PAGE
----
A New Brunswick judge has denied an injunction to stop the Liberal government from turning management of the extramural program over to Medavie Health Services next week.
Égalité Santé en français was trying to block the signing of the contract until the lobby group presents legal arguments against it on Jan. 9.
But the deal with Medavie, which has been kept under wraps from the public, will be signed "before the end of day Sunday," Bruce Macfarlane, a spokesperson for the Health Department, said in a news release Friday.
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On Monday, the government is expected to turn over management of both extramural and Telecare to Medavie, the private company that already runs the ambulance service.
"I wouldn't say that I am surprised," Gabriel Poliquin, the lawyer for Égalité Santé, said after Justice Lucie Lavigne of the Court of Queen's Bench decided against the injunction.
"Obviously, a disappointing decision for my clients."
Will continue fight
The group believes the minister of health does not have the power to privatize management of the home-care program and says the move hurts the interests of the francophone community and the Vitalité Health Network.
Poliquin said his clients will continue to fight the takeover of extramural care by Medavie Health Services.
"They are determined to continue on their quest to have constitutional rights recognized for the French-language minority of New Brunswick," he said.
Premier Brian Gallant's Liberals passed a motion before Christmas that cut off debate on the legislation to enact the outsourcing. The province chose Medavie without calling for proposals.
"They're doing this in a secret deal," Opposition Progressive Conservative MLA Brian Macdonald said in question period last week.
"We know they've forced us to close debate on this bill today. Today debate will be over on this bill, and we know the government is going to close down for Christmas on Friday. But they keep telling us they're negotiating the details of this secret deal."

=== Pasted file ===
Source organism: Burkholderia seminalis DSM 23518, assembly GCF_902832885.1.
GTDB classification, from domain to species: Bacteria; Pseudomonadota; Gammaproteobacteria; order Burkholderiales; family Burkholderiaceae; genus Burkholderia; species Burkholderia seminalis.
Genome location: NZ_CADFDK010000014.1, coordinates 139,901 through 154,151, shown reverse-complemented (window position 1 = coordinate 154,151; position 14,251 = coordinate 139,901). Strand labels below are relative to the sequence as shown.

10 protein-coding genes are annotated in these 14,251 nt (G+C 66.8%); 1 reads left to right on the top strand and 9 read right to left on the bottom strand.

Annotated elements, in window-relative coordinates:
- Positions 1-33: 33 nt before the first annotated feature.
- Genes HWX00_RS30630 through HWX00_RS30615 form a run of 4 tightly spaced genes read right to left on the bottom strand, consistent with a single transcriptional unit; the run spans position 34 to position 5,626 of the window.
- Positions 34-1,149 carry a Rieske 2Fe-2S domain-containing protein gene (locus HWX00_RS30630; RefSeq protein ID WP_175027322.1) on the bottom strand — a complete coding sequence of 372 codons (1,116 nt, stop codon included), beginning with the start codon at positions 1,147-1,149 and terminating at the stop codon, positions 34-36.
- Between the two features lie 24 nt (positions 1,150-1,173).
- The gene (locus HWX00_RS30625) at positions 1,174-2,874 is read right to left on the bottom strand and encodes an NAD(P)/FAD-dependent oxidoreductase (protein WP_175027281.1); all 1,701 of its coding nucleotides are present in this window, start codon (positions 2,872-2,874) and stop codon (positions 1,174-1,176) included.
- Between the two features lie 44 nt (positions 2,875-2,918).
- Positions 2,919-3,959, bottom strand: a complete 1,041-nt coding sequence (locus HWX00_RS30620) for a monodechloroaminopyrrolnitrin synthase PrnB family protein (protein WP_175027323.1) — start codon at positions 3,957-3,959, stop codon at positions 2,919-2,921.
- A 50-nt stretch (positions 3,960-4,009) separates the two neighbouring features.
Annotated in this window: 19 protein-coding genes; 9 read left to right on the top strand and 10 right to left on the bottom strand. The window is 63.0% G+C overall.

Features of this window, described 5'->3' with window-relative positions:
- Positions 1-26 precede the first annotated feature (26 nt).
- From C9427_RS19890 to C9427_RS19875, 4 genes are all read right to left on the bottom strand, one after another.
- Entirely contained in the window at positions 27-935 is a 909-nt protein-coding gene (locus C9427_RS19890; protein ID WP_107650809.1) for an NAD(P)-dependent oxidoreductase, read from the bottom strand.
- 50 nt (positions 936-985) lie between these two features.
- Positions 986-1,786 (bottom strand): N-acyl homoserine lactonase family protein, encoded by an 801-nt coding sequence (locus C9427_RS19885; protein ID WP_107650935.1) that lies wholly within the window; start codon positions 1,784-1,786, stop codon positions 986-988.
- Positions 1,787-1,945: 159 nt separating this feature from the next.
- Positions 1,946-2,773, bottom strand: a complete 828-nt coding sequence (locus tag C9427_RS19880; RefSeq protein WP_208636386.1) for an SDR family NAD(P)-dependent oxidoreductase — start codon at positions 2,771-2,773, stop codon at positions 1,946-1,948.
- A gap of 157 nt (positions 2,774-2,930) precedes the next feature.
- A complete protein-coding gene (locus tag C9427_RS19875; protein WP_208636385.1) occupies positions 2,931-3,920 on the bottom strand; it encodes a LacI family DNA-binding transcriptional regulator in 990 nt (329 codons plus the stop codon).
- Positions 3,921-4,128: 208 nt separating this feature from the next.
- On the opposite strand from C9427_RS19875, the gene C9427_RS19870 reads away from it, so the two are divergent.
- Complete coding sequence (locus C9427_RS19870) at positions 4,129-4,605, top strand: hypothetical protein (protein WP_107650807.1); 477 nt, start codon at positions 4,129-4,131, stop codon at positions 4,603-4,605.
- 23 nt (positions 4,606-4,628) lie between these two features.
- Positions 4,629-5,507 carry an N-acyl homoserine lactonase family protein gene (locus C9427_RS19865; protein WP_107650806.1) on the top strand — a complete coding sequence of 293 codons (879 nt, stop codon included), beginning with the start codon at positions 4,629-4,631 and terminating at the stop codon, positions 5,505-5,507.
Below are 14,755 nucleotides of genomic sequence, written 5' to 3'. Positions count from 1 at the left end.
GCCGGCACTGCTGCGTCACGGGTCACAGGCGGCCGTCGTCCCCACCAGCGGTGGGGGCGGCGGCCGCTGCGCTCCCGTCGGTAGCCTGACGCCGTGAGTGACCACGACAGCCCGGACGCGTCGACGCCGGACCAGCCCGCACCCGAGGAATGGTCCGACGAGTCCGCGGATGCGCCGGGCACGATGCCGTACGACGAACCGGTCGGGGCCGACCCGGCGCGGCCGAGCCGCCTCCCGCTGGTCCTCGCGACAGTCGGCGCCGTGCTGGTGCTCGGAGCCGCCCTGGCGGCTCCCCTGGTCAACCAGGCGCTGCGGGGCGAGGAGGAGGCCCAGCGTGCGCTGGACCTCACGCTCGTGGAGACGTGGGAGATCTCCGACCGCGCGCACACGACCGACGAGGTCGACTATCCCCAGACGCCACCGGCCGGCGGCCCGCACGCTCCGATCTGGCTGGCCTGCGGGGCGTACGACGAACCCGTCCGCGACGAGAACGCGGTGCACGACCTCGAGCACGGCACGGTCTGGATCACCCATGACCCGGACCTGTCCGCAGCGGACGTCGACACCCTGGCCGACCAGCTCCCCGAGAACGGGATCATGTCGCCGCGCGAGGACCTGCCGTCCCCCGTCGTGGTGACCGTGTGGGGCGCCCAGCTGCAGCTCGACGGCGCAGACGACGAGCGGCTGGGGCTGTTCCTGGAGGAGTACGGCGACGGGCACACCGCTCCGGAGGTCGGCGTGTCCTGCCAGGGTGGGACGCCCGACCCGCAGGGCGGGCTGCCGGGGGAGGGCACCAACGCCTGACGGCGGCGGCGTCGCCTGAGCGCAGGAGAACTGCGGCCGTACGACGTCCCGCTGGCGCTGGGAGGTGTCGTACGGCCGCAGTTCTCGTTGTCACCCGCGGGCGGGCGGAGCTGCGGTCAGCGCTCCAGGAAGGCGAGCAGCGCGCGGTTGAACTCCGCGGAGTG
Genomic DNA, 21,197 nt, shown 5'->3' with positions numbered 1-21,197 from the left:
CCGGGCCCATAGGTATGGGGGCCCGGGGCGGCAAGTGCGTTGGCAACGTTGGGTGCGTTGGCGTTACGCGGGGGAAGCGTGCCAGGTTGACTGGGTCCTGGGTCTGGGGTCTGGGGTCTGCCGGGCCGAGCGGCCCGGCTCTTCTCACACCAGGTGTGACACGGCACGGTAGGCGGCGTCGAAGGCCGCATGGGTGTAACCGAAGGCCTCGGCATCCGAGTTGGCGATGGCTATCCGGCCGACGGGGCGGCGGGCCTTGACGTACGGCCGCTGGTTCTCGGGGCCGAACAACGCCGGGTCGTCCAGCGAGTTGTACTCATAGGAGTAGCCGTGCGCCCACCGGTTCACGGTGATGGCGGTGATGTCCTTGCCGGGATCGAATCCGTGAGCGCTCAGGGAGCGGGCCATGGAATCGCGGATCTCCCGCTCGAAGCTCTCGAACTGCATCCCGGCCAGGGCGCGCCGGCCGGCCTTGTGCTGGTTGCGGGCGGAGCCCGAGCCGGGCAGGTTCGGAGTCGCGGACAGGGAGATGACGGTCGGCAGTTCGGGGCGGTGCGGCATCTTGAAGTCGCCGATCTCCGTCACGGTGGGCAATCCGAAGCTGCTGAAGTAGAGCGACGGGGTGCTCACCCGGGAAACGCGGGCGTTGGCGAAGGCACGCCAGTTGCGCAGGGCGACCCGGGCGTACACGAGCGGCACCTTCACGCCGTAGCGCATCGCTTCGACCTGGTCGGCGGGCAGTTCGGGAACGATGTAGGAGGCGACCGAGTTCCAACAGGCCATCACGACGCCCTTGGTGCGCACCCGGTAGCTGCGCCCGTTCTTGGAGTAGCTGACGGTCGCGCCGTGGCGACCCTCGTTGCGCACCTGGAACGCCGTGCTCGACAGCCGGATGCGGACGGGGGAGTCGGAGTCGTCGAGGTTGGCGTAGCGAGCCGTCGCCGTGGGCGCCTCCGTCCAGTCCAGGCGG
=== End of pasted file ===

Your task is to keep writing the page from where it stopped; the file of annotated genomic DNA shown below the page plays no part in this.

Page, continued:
Reason for change not clear
The privatization of the highly regarded service has drawn criticism from Vitalité, extramural patients, seniors and health-care consumers in general, who've all been unable to find out why the province chose such a significant way to privatize part of the health-care system.
Dr. Hubert Dupuis, president of Égalité Santé en français, said he is very disappointed with the judge's decision not to order an injunction.
He said the francophone community stands to lose the most from Lavigne's decision.
"She did not think the arguments that were put in front of her were sufficient enough," Dupuis said.
"We are on the road for the equality for the health services for the francophone community, and the governance and the management of these health institutions by the community and we hope to have equal services for the Francophone community as opposed to the anglophone community.
Dupuis said the government made the move to Medavie without proper study and even though the extramural system was not broken.
"Tomorrow we shall sit down with our lawyers and the executive of Égalité Santé and discuss this decision," he said. "We shall see what has been winning for us and what has not been winning and how we can improve the argument."
"Extramural hospital is a very efficient system. New Brunswick is one of the provinces that puts less money per person in health care at home, so extramural is very efficient because it's able to deliver health care at home at a very low cost."